As the North Sea storm "Kyrill" wreaked havoc on the streets of Europe on Thursday, Germany's political landscape was shaken up by a different gust coming from the south. Bavaria's governor of 14 years, Edmund Stoiber, ended weeks of political scandal by announcing that he would neither seek another term at the helm of Germany's most southern and economically prosperous state nor as head of the Christian Social Union (CSU) -- the Bavarian sister party of Chancellor Angela Merkel's Christian Democratic Union (CDU).
His resignation comes as a victory for a grassroots movement within the party that has recently found an attractive figurehead in politician Gabriele Pauli, who first called for the abdication of "the King of Bavaria" last autumn. Too complacent to recognize his own fallability, Stoiber didn't react fast enough when it became public that his ministry had tried to spy on Pauli -- and as soon as approval ratings plummeted, the inner-party revolt gained strength.
Now the only question left open is who will succeed Stoiber when his term ends next September. Bavarian Interior Minister Günther Beckstein and Economics Minister Erwin Huber have already divided up the leadership of Bavaria and the party amongst themselves, but Horst Seehofer, Germany's Agriculture Minister, has also made public his bid for the party leadership.
The conservative daily Die Welt writes of how unbearable the past few weeks must have been for the "nervous over achiever" and "intellectual":
"He understands his own position and the position of his party, which doesn't want to crash because of him. The CSU has much -- some even say everything -- to lose because it's moving on a mountain-high level where it's easy to get dizzy."
"Stoiber's mistakes bear no relation to his achievements or his downfall. He was one of Germany's most successful state governors and has governed Bavaria well for the past 13 years. Bavarian success has increased in all areas that it decided to invest in: education and security, social life and high technology. The way they pushed him aside is as unprecedented as it was disreputable -- and it will likely be used as a model in the future. This is a ghost story -- not a harmless one but an evil one."
Despite the fact that he never really did anything wrong, the business daily Handelsblatt describes how Stoiber became weighted by the undeserved label of being "one of the most horrible German politicians":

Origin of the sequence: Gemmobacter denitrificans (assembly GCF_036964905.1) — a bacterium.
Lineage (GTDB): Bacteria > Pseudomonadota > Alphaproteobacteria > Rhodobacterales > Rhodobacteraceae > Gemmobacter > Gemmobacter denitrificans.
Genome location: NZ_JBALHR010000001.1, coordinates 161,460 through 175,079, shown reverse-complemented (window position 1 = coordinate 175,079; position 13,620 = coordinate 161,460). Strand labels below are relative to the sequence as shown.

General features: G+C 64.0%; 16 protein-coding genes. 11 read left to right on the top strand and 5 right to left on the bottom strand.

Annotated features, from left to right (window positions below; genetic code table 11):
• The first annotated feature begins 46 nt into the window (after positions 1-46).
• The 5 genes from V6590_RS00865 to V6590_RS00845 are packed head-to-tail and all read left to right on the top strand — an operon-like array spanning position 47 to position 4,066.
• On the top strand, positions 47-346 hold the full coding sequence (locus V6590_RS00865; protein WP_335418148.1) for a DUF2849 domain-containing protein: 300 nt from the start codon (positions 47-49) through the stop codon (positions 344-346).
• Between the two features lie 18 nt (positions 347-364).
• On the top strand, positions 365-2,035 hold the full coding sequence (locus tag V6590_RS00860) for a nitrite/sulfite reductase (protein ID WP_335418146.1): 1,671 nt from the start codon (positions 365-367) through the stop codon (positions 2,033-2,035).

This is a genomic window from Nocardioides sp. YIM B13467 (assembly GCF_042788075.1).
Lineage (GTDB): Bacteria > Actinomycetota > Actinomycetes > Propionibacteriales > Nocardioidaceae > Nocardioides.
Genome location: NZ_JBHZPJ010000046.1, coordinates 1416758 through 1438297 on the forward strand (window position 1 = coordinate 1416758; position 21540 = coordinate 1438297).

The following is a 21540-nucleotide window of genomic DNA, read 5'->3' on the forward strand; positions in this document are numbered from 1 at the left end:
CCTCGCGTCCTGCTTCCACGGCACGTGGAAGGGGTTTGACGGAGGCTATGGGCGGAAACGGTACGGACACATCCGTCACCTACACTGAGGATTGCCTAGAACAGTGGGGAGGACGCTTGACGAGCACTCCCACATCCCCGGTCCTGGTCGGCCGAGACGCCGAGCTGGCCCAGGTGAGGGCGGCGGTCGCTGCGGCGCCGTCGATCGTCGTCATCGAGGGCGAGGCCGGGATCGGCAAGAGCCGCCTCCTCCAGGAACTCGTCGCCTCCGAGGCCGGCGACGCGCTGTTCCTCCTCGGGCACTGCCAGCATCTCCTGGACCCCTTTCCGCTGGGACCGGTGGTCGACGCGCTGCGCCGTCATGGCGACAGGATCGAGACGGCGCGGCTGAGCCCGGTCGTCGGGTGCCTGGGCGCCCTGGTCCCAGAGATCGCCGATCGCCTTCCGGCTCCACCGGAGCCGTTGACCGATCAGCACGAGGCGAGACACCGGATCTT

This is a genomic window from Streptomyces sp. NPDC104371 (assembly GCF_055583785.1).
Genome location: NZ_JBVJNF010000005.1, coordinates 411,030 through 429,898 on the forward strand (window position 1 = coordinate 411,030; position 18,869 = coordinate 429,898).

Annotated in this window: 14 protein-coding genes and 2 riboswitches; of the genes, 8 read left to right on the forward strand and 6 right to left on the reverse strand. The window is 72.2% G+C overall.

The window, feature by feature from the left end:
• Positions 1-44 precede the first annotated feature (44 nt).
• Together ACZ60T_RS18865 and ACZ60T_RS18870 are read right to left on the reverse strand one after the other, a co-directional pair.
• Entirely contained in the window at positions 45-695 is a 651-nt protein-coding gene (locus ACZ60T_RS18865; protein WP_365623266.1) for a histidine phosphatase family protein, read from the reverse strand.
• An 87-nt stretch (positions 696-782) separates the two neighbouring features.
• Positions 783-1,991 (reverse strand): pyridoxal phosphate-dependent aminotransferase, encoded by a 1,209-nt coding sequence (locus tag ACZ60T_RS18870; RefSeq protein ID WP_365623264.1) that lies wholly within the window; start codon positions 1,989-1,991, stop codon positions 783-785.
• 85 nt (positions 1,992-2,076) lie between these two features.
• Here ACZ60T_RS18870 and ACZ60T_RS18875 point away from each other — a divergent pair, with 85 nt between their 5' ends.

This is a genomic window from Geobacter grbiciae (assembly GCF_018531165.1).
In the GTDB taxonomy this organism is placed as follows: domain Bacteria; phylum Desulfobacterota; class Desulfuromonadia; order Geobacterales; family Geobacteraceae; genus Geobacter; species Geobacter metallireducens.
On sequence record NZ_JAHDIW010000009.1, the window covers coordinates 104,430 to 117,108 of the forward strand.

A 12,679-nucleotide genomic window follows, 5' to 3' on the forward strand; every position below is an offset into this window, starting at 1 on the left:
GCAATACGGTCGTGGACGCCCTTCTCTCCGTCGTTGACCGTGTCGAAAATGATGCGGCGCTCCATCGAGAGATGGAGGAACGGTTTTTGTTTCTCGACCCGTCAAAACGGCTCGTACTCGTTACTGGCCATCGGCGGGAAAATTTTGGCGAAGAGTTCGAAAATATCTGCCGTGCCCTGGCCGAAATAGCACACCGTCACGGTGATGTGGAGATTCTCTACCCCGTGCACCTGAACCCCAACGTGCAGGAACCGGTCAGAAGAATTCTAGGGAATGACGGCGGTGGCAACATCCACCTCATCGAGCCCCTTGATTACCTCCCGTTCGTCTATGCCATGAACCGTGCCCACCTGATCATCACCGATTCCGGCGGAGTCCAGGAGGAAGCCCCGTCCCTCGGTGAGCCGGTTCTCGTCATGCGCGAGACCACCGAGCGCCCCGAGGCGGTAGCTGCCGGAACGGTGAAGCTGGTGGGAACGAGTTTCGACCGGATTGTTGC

"His mistake was that he was in the media for too long. The voters are fed up with him and if they can't have new politics because society has become too complex for that, then they at least want new faces. Stoiber's tendency of holing up in his office did little to make things better either. Instead of reaching out, he surrounded himself with servile advisors. Many top politicians have suffered from this sort of reality loss -- including former chancellors Helmut Schmidt, Helmut Kohl and Gerhard Schröder."
"Nobody understood his political movements anymore, but his excellent achievements made him too complacent to notice that he'd been losing support along the way. At first, party member Gabriele Pauli was surprised to see how much traction she got with her anti-Stoiber messages. Pauli, who more or less came out of nowhere within the party, was suddenly spearheading a new movement that she didn't even know existed. It was a good image: this attractive, youthfully spirited female David against a white Goliath who has far more power but doesn't know how to use it correctly."
The left-leaning Berliner Zeitung considers Stoiber's downfall a reason for hope and a symbol of inner-party democracy. But the paper also sees reasons to worry about the future:
"Stoiber never thought about the end of his political career, so he never groomed a successor. He was always concerned about his legacy, but never with who would come after him. From the viewpoint of his party, this is the worst mistake that a leader like him -- someone who succeeds in achieving the strongest economy of any state in Germany -- could make."
"Because of Stoiber's ego, the CSU will be a party in transition for the next several years. Regardless whether Beckstein becomes governor -- or if Huber or Seehofer become party leaders -- none of these people will really bring anything new to the table. They will have to clean up after Stoiber first and then swiftly make way for a new generation. Ruling together with a party like that won't be easy for Angela Merkel. Soon she will have to deal with CSU politicians who need to prove that they can fight for Bavaria's interests as hard in Berlin as Stoiber did. For the CSU this may turn out to be a necessary, even beneficiary, period. But life in Merkel's grand coalition government in Berlin could grow a lot more difficult, and it could even quickly come to a standstill."
-- Khue Pham, 5 p.m. CET